This is just a quick blog post (more of a note-to-self) to demonstrate the fact that you cannot use the revealing module pattern with Directive Controllers in AngularJS. And, just to be clear, all controllers, in AngularJS, are "directive controllers." Meaning, the ngController directive is nothing more than a directive that instantiates a "directive controller" using a lookup value instead of a raw function reference.
Directive controllers cannot use the revealing module pattern because they are created using a two-step process. First, the instance is created; then, the constructor is invoked. However, the return value of the constructor is never used to overwrite the instance value. As such, your controller's return value is ignored. More or less, the steps looks like this (paired down):
- var instance = Object.create( controllerPrototype );
- $injector.invoke( controllerFunction, instance, locals, constructor );
- return( instance );
As you can see, the result of the controller invocation (using .invoke()) is ignored. Only the Object.create() value is returned.
To see this in a demo, take a look at the following code. Notice that my directive Controller is attempting to return a new API surface area:
When the directive finally links and we log the passed-in controller instance, we get the following console output:
Notice that the object is empty - it doesn't contain the methods that we returned in the constructor.
Normally, I would never think to use the revealing module pattern with an AngularJS controller; but, when you define your controller within the lexical bounds of the directive factory, it's hard to remember that it's still a "normal" Controller. And, that it lives and dies by the same rules as every other controller.
Want to use code from this post? Check out the license.
also one thing to note In angular 1.3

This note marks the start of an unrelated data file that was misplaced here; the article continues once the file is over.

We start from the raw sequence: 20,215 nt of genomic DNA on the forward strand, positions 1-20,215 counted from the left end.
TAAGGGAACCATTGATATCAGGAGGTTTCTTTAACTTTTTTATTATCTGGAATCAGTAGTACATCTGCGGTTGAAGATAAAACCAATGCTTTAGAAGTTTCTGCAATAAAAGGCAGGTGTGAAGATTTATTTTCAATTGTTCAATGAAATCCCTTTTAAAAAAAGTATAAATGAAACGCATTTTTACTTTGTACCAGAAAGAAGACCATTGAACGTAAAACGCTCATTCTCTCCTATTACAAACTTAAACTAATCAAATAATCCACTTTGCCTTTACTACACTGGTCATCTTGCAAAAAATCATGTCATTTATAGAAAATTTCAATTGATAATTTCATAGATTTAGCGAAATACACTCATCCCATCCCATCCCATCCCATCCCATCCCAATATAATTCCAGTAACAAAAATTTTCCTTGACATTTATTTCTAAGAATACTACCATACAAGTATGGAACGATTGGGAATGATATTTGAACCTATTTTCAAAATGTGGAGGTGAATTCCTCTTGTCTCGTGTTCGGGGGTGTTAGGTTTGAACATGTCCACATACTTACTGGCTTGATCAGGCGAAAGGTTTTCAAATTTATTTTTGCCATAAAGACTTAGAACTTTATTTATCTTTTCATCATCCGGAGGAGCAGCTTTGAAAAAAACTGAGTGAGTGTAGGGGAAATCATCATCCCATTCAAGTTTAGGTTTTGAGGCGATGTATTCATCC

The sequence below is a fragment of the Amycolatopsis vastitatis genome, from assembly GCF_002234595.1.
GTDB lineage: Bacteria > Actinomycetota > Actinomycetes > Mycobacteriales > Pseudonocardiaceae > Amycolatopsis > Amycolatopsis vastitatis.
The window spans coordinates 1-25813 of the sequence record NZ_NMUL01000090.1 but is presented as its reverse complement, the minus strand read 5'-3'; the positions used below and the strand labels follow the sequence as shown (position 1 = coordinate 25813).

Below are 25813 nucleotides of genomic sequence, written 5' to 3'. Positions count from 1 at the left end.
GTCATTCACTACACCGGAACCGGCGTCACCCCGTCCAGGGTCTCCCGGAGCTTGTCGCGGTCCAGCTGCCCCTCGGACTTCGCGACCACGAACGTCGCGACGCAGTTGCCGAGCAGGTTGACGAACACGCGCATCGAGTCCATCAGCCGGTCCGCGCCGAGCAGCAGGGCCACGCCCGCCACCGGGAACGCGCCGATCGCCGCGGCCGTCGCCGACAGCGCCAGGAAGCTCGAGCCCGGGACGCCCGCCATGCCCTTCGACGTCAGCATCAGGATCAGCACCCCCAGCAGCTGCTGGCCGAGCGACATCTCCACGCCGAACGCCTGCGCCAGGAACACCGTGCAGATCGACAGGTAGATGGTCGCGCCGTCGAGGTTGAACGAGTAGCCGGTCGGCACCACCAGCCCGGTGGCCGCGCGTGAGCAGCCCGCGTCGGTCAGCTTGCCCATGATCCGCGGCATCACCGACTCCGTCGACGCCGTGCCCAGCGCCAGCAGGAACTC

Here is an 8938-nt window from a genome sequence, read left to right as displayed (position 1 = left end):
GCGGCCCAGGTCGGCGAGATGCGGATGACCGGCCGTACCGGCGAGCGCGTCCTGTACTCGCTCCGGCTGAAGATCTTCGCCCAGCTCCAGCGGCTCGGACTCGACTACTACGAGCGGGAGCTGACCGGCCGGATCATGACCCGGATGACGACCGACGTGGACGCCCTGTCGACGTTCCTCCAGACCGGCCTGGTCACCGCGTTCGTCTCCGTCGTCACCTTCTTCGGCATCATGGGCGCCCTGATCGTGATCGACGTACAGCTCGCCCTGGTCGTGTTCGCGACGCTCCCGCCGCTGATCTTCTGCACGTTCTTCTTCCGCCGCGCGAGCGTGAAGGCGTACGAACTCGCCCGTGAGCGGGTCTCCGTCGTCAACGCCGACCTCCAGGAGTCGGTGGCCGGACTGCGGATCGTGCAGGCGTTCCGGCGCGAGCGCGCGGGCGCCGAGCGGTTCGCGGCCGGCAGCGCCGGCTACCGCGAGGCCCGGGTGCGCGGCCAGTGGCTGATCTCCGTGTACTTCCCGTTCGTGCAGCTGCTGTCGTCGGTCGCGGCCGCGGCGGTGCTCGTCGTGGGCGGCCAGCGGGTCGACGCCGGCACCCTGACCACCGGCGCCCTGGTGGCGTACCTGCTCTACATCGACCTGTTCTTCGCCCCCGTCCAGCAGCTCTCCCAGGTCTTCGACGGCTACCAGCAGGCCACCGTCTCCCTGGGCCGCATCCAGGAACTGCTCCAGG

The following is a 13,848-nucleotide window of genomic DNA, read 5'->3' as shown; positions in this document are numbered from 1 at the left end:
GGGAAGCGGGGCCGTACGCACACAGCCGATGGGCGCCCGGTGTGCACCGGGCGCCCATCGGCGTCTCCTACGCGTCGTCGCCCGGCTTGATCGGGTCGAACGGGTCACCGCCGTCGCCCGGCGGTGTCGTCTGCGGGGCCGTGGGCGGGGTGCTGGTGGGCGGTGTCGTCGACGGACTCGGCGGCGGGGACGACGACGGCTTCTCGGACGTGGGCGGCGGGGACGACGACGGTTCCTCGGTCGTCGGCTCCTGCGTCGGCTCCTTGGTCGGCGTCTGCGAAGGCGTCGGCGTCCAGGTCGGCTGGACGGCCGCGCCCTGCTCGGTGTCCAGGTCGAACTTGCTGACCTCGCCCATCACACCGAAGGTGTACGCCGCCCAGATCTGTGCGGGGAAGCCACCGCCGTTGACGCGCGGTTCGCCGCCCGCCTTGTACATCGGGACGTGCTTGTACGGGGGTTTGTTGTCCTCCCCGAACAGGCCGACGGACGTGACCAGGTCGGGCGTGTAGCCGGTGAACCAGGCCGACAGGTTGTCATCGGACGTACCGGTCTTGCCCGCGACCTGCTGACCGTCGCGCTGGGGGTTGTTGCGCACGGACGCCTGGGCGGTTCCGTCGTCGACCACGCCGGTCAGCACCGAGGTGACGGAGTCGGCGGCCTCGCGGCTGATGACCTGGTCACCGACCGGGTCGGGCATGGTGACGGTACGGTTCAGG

angular have not recomended to write controller globally
we have to putcontroller inside angular.module only
Good point, I generally use the module to define my controllers. That said, this is not a "global" controller - it's actually contained within the lexical context of the bnTest directive. So, it is a function reference, rather than a module-lookup; but, it won't leak outside the bounds of the directive due to scoping. So, it's _not as bad_ as it could be :D
Nice article. As I use TypeScript, I always wondered if I could use closures together with typing provided by classes, without recurring to class expressions.
As of v1.4.0-beta.3, this thing is fixed.
Oh, great find! I still haven't really looked into AngularJS 1.4 yet. Things move so darn quickly and I tend to not look at things until they actually get released (meaning, I sort of ignore the betas and RCs). There's just so darn much stuff out there to learn :)
I'm also very curious to learn more about TypeScript. I was just listening to an Adventures in Angular podcast and the group was talking about TypeScript in AngularJS 2.0. It was an interesting discussion; they were all sort of agreeing that TypeScript made a lot of sense for some things, like Services and Controllers. But, that it seemed to make other things like Providers and Directives harder to create.
All I know, so far, is what I've seen in a few presentation. But, I'm excited to try it out.
I didn't got my hands at Angular 2 to see how things are going, but now, while I believe in the value proposition of TypeScript, I think it misses a few oportunities like taking advantages of closures. I really like the ability to consume .d.ts and native (global members in .ts) declarations though, it speeds up coding and refactorings.
Not sure at how TypeScript make things harder as I do all kinds of code with it, but I learned each kind of object follows a different pattern, like storing dependencies in service objects, or give up typing.
And annotations shall be the attributes in static languages made right :)
Well, I'm definitely looking forward to giving it a try. I've been a bit distracted by Node.js lately (since we're starting to use it at work). But, will be digging back into AngularJS again soon.